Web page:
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Expression of MTDH and IL-10 Is an Independent Predictor of Worse Prognosis in ER-Negative or PR-Negative Breast Cancer Patients.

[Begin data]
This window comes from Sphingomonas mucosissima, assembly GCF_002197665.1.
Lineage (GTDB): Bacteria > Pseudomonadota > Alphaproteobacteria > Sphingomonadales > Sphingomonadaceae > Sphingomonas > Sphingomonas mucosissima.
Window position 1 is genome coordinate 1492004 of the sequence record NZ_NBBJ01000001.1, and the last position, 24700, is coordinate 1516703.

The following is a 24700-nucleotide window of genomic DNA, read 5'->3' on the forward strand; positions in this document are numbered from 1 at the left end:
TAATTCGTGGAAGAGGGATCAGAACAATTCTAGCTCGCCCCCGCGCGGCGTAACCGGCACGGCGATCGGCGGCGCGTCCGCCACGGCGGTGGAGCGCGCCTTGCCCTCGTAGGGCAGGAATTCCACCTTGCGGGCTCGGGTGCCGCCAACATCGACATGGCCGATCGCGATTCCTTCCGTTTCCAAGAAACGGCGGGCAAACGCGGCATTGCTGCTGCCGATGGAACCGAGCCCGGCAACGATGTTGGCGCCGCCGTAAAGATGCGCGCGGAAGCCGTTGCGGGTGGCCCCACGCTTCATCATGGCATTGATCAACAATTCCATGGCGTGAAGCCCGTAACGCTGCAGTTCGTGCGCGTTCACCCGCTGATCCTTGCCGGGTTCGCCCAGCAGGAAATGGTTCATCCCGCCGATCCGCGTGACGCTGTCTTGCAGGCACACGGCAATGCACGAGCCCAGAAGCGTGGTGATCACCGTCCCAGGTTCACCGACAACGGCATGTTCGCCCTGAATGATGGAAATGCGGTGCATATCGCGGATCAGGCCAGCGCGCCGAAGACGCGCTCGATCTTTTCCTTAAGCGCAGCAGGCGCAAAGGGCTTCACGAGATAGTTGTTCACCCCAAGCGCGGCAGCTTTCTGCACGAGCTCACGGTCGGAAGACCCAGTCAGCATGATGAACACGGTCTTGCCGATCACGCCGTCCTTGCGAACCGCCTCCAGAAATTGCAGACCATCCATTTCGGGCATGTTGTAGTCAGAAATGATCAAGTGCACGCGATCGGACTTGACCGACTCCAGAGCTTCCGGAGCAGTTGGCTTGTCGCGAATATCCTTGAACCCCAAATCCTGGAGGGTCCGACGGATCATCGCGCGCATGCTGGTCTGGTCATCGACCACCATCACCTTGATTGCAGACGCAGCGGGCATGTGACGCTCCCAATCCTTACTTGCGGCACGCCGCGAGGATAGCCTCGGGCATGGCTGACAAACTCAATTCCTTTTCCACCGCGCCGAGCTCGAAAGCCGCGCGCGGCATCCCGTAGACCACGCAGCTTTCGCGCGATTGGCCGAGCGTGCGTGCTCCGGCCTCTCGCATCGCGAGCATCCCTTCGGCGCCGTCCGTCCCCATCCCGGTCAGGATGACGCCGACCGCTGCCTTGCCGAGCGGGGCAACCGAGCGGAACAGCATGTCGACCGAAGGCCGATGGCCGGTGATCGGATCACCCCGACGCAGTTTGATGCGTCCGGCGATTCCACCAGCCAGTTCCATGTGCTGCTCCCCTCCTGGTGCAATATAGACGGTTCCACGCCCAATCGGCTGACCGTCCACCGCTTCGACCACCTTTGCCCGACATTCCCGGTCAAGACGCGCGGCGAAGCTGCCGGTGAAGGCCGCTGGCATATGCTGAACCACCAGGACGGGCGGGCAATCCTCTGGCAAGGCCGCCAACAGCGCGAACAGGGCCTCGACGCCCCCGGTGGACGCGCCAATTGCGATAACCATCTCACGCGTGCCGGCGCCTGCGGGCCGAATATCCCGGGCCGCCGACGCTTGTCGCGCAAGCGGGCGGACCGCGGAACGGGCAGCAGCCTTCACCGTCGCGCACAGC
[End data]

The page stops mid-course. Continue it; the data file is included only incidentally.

(1) Background: Tumor hypoxia leads to metastasis and certain immune responses, and interferes with normal biological functions. It also affects glucose intake, down-regulates oxidative phosphorylation, and inhibits fatty-acid desaturation regulated by hypoxia-inducible factor 1α (HIF-1α). Although tumor hypoxia has been found to promote tumor metastasis, the roles of HIF-1α-regulated genes and their application are not completely integrated in clinical practice. (2) Methods: We examined the correlation between HIF-1α, metadherin (MTDH), and interleukin (IL)-10 mRNA expression, as well as their expression patterns in the prognosis of breast cancer using the Gene Expression Profiling Interactive Analysis (GEPIA) databases via a web interface; tissue microarrays (TMAs) were stained for MTDH and IL-10 protein expression using immunohistochemistry. (3) Results: HIF-1α, MTDH, and IL-10 mRNA expression are highly correlated and strongly associated with poor prognosis. MTDH and IL-10 protein expression of breast cancer patients usually harbored negative estrogen receptor (ER) or progesterone receptor (PR) status, and late-stage tumors have higher IL-10 expression. With regard to MTDH and IL-10 protein expression status for using univariate and multivariate analysis, the results showed that the protein expression of MTDH and IL-10 in ER-negative or PR-negative breast cancer patients have the worse prognosis. (4) Conclusions: we propose a new insight into hypoxia tumors in the metabolism and immune evidence for breast cancer therapy.

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